Q: Why is music so important to you? A: When I was young, I was very quiet and painfully shy. I had plenty of thoughts and emotions, but I was uncomfortable expressing emotional ideas even to myself. When I listened to music, however, I somehow felt free. I would often fill up all six slots on our carousel CD player and listen to as many songs as I could. Sometimes I would dance or sing along (very quietly), but mostly I lay on the floor with my head propped up in my hands just listening and feeling all the wonderful colors and emotions in the music. Years later, when I finally got the opportunity to learn piano, I had such a love and respect for music that I could hardly learn fast enough. There were pieces I wanted to play because they were like friends to me. So I played them even when I really didn't have all the technical skill necessary. Of course, for many years now I have worked hard to remedy that early habit of playing without much technical control, but I find still that if a desire for perfection and control begins to squelch that natural insect to express and feel, it is time to readjust my priorities. Q: Do you have a favorite composer? A: While choosing a favorite composer is probably more difficult than choosing a favorite author, I have to say that one of the deepest and most enduring influences in my life is Beethoven. The depth of the passion and conviction he expressed in his music is unmistakable, even painful at times. He endured so many hardships in both his personal life and through the political upheaval of the time, and yet his music still feels hopeful and triumphant in the midst of the struggle. Q: What is your teaching philosophy? A: Music is a language, complex and beautiful, with many dialects and accents, but universal in its ability to move our emotions and capture our imaginations. As with any language, it has basic rules and guidelines, but it also has infinite possibilities for expression and composition. My goal in teaching any music student is to help them to develop their own voice to interpret the musical ideas they see, hear and even imagine. And just as with spoken language, young musicians must understand that they are communicating something meaningful from the very beginning.
And just as with spoken language, young musicians must understand that they are communicating something meaningful from the very beginning.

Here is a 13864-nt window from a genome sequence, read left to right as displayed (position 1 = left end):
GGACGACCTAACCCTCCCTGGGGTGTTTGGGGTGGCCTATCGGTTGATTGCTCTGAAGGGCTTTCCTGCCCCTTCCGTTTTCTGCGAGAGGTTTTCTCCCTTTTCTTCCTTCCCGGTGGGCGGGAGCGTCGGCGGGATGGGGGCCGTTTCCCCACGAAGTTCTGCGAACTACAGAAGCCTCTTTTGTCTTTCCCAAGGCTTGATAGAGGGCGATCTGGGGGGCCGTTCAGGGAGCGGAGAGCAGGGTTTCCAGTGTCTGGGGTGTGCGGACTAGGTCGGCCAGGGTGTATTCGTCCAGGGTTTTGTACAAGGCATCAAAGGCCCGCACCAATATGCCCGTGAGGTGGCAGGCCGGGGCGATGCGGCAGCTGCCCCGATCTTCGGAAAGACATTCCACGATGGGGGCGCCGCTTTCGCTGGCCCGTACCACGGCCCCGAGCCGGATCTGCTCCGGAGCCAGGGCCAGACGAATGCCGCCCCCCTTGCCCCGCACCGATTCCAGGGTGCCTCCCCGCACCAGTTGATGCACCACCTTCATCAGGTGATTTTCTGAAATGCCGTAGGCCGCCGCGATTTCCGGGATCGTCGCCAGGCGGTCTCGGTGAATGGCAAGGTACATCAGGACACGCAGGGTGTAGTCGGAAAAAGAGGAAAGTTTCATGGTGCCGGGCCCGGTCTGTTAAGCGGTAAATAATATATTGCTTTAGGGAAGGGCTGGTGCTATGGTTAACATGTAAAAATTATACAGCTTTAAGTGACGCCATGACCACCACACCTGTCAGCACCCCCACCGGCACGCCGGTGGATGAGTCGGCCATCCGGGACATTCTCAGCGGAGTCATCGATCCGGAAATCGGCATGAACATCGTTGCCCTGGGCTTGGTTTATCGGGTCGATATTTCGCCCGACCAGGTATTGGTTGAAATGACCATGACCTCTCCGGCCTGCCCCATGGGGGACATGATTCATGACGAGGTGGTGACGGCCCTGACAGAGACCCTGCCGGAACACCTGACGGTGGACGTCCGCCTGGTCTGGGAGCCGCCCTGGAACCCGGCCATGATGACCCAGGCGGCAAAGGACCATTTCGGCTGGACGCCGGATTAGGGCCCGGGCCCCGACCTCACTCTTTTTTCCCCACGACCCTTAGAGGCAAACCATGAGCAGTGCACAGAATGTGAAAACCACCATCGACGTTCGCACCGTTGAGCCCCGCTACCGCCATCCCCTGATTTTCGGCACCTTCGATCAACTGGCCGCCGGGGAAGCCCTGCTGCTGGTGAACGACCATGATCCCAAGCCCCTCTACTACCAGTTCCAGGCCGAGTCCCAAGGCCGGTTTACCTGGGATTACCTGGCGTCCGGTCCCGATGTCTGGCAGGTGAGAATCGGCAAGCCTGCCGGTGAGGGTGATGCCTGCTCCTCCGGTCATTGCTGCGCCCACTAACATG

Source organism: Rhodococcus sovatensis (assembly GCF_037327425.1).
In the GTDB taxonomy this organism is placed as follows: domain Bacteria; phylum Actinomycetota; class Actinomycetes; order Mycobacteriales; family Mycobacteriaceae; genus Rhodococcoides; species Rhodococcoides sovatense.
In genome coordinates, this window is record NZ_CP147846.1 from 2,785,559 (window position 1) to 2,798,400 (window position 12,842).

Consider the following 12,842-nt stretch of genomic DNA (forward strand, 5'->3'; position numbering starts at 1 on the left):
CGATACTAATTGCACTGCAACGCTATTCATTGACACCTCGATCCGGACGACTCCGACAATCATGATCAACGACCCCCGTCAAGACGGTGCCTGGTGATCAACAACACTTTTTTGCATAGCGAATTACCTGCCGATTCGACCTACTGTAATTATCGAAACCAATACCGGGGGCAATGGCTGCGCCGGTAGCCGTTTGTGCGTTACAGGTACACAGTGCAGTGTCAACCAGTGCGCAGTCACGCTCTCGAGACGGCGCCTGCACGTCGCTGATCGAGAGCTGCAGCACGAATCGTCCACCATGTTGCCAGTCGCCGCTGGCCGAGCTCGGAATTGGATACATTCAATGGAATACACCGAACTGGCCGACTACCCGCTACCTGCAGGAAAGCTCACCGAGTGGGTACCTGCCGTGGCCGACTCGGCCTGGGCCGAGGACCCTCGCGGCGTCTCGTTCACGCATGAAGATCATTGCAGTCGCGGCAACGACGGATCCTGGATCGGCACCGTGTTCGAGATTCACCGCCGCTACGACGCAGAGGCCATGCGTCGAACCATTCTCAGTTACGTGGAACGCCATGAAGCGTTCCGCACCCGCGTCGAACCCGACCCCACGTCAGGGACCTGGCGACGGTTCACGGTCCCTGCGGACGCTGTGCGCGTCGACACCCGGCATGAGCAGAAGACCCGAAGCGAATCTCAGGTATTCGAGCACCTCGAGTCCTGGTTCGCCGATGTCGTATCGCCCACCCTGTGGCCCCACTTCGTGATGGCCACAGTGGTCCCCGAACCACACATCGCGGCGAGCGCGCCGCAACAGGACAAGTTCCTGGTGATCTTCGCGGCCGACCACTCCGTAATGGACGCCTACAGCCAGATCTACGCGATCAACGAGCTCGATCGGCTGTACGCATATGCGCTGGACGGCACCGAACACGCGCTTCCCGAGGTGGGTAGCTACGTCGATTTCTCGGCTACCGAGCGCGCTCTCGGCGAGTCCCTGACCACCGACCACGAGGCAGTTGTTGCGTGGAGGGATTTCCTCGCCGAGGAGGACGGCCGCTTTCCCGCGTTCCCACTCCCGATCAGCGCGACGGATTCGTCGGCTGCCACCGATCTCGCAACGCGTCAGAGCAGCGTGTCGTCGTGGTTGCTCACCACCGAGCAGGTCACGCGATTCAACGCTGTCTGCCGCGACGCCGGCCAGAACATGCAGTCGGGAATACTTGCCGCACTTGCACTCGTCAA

As a teacher, I am never satisfied that a student plays certain pitches in a certain order and rhythm with no sense of the meter or shape of the phrase. Even a toddler knows from context and imitation the difference in inflection between a question and a statement. Just so, a young student can quickly learn by imitation and experimentation that the same few notes on the page can be played in a variety of interesting and contrasting styles. I like to tell my students that what they see written on the page isn't music. It is simply symbols the composer uses to try to communicate the music they created and heard. Our job as musicians is to interpret those symbols back into a language that everyone can understand. I want my students to make meaningful musical decisions every day. By doing so, they become mentally and emotionally connected to music from the very beginning.
I want my students to make meaningful musical decisions every day. By doing so, they become mentally and emotionally connected to music from the very beginning.
Q: Why do you enjoy teaching at Mobile Music Lessons? A: Any private music instructor can sympathize with the difficulties of running their own studio without assistance. Most of us love the actual lessons and the challenges and joys of mentoring students year after year and helping them grow into accomplished musicians. But the advertising, writing policies, scheduling recitals, invoicing, etc. are parts of our job that we would often rather do without. At Mobile Music Lessons (MML), the administrators take these burdens from the teachers' shoulders and instead provide us with a community of supportive colleagues. We learn from each other’s teaching methods, and our students benefit from the interchange of ideas.